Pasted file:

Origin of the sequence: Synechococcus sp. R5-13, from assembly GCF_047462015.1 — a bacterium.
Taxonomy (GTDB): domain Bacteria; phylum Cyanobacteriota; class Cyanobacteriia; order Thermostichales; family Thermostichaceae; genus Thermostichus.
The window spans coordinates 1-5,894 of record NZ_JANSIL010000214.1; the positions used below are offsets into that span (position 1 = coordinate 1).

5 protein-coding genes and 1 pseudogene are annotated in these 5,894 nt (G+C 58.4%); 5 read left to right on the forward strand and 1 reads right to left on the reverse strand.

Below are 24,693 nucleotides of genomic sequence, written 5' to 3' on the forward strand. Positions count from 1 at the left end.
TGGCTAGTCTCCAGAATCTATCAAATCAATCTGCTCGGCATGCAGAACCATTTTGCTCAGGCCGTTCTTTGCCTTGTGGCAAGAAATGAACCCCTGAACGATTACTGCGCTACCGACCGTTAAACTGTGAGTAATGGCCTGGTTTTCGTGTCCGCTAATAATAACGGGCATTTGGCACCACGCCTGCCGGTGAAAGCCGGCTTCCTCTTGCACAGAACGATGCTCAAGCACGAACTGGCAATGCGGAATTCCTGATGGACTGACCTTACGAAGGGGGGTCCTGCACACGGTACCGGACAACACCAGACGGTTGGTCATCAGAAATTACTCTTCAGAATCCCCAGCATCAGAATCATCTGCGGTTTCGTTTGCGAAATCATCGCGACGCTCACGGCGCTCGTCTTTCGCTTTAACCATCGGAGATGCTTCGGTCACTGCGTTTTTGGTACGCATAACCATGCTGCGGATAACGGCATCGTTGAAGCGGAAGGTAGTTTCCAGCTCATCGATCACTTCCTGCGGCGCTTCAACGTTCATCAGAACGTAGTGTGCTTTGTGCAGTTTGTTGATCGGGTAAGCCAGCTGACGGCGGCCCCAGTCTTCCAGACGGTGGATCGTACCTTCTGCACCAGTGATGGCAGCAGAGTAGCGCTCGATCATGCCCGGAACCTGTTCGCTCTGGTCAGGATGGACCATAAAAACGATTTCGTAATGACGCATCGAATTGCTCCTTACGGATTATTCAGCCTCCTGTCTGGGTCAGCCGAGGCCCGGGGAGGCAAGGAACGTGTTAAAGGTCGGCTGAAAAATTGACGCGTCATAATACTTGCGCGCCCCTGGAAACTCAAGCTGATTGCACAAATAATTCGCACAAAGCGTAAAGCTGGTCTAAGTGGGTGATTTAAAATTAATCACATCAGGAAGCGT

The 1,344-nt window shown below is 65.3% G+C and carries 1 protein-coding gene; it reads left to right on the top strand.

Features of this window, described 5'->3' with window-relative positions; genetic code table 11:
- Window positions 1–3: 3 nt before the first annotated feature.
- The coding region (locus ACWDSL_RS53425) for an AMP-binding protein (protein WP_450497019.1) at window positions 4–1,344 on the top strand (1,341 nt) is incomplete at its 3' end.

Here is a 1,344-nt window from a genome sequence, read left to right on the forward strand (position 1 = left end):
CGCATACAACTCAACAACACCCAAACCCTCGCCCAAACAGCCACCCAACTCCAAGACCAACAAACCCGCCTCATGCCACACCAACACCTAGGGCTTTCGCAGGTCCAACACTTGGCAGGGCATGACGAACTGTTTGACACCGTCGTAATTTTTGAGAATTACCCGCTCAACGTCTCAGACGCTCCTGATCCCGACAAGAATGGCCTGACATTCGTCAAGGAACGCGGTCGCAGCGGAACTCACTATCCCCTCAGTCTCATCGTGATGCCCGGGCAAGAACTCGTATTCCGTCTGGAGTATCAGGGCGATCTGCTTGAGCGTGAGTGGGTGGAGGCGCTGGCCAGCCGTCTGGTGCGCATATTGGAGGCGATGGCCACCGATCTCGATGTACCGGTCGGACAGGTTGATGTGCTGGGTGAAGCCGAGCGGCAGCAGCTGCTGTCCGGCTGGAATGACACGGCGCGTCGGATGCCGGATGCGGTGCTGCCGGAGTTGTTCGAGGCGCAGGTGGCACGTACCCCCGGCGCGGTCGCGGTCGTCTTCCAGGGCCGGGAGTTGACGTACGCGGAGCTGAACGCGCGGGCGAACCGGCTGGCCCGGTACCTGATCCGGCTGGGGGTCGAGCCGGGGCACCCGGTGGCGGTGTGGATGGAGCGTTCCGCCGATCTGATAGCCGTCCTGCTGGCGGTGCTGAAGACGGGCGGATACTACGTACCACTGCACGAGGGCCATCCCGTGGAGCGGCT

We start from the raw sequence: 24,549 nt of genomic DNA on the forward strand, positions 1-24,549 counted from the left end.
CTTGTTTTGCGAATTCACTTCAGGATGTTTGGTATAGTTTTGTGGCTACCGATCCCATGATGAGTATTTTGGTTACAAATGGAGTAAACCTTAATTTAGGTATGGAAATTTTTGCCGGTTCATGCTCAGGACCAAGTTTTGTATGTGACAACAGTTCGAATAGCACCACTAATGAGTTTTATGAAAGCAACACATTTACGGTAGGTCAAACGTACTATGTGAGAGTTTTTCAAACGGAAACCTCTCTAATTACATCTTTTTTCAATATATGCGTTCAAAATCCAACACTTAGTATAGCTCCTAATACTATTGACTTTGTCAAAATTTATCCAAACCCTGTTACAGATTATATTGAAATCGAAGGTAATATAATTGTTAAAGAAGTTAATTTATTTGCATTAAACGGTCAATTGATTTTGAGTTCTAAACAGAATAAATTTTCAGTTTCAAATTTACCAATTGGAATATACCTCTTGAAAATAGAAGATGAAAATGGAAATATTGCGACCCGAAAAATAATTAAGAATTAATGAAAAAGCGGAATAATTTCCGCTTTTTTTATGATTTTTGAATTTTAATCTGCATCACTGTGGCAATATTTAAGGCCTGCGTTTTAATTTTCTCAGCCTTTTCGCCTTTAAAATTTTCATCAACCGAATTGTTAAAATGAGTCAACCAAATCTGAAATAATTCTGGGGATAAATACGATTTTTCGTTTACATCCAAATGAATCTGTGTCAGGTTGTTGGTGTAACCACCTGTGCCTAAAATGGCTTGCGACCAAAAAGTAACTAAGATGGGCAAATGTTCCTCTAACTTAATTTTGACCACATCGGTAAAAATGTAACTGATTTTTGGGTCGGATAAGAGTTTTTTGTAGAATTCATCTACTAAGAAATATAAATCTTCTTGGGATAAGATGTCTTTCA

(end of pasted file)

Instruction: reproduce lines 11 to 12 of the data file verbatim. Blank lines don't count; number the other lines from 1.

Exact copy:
Here is a 1,344-nt window from a genome sequence, read left to right on the forward strand (position 1 = left end):
CGCATACAACTCAACAACACCCAAACCCTCGCCCAAACAGCCACCCAACTCCAAGACCAACAAACCCGCCTCATGCCACACCAACACCTAGGGCTTTCGCAGGTCCAACACTTGGCAGGGCATGACGAACTGTTTGACACCGTCGTAATTTTTGAGAATTACCCGCTCAACGTCTCAGACGCTCCTGATCCCGACAAGAATGGCCTGACATTCGTCAAGGAACGCGGTCGCAGCGGAACTCACTATCCCCTCAGTCTCATCGTGATGCCCGGGCAAGAACTCGTATTCCGTCTGGAGTATCAGGGCGATCTGCTTGAGCGTGAGTGGGTGGAGGCGCTGGCCAGCCGTCTGGTGCGCATATTGGAGGCGATGGCCACCGATCTCGATGTACCGGTCGGACAGGTTGATGTGCTGGGTGAAGCCGAGCGGCAGCAGCTGCTGTCCGGCTGGAATGACACGGCGCGTCGGATGCCGGATGCGGTGCTGCCGGAGTTGTTCGAGGCGCAGGTGGCACGTACCCCCGGCGCGGTCGCGGTCGTCTTCCAGGGCCGGGAGTTGACGTACGCGGAGCTGAACGCGCGGGCGAACCGGCTGGCCCGGTACCTGATCCGGCTGGGGGTCGAGCCGGGGCACCCGGTGGCGGTGTGGATGGAGCGTTCCGCCGATCTGATAGCCGTCCTGCTGGCGGTGCTGAAGACGGGCGGATACTACGTACCACTGCACGAGGGCCATCCCGTGGAGCGGCT